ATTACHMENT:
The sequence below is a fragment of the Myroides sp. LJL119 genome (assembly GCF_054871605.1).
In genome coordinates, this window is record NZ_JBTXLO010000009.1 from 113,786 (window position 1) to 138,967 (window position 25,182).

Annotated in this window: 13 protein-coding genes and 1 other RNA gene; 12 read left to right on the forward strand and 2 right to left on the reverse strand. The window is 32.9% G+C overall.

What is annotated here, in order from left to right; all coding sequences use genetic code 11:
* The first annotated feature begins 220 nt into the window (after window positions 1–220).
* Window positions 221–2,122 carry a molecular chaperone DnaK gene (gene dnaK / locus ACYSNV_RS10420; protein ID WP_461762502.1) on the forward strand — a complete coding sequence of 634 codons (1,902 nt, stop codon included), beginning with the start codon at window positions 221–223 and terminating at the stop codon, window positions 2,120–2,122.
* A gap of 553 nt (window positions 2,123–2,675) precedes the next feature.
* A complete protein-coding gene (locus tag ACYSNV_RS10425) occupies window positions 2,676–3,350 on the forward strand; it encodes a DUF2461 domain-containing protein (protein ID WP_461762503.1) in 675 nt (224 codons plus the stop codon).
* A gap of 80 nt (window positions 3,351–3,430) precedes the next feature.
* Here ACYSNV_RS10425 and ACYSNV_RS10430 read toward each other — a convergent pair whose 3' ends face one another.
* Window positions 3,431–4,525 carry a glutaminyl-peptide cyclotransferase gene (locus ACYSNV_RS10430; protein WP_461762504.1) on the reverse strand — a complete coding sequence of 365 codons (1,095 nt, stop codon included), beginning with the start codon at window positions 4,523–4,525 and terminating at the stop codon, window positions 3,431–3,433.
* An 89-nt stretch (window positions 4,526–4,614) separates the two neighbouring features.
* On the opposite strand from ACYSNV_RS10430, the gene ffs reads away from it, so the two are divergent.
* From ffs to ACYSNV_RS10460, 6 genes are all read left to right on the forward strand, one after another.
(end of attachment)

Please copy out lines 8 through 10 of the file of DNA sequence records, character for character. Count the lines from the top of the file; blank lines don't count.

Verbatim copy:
* A complete protein-coding gene (locus tag ACYSNV_RS10425) occupies window positions 2,676–3,350 on the forward strand; it encodes a DUF2461 domain-containing protein (protein ID WP_461762503.1) in 675 nt (224 codons plus the stop codon).
* A gap of 80 nt (window positions 3,351–3,430) precedes the next feature.
* Here ACYSNV_RS10425 and ACYSNV_RS10430 read toward each other — a convergent pair whose 3' ends face one another.